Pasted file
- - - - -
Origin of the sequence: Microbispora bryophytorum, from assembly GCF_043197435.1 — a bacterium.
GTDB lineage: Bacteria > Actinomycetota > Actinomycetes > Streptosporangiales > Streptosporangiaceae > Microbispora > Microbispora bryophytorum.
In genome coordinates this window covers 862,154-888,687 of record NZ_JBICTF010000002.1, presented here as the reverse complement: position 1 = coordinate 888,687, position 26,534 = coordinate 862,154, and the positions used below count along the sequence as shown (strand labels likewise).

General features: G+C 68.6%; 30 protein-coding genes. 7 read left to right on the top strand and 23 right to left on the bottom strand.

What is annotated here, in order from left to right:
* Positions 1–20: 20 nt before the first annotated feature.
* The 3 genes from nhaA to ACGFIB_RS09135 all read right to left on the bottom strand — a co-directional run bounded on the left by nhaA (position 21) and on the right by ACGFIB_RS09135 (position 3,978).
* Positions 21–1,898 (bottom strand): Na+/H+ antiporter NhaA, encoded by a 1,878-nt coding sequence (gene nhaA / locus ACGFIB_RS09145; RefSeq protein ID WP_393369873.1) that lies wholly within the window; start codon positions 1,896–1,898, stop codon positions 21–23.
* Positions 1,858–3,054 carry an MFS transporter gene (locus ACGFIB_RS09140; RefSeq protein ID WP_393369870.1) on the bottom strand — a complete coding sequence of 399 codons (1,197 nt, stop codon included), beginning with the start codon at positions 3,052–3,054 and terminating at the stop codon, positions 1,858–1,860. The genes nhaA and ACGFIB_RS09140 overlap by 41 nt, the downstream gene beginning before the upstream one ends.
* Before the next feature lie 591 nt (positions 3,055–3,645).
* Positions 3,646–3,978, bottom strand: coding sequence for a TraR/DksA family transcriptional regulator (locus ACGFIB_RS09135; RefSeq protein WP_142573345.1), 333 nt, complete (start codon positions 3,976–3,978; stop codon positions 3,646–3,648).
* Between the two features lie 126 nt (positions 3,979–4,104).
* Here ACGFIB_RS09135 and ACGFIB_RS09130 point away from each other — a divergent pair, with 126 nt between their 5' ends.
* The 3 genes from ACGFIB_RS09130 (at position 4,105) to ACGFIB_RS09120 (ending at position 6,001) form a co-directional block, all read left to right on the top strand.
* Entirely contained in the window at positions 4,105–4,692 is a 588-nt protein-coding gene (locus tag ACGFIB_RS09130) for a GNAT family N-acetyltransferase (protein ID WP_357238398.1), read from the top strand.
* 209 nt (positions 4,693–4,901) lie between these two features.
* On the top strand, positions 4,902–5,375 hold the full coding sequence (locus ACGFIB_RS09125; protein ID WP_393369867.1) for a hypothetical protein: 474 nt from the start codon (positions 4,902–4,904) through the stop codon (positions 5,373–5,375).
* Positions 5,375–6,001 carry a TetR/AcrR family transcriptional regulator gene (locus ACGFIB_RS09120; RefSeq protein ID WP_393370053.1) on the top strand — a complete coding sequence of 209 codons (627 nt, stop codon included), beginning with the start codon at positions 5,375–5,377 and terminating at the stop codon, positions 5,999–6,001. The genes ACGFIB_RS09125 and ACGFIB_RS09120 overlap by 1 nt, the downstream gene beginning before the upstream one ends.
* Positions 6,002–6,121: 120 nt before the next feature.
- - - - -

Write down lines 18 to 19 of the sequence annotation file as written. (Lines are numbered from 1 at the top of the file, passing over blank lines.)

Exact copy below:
* Positions 5,375–6,001 carry a TetR/AcrR family transcriptional regulator gene (locus ACGFIB_RS09120; RefSeq protein ID WP_393370053.1) on the top strand — a complete coding sequence of 209 codons (627 nt, stop codon included), beginning with the start codon at positions 5,375–5,377 and terminating at the stop codon, positions 5,999–6,001. The genes ACGFIB_RS09125 and ACGFIB_RS09120 overlap by 1 nt, the downstream gene beginning before the upstream one ends.
* Positions 6,002–6,121: 120 nt before the next feature.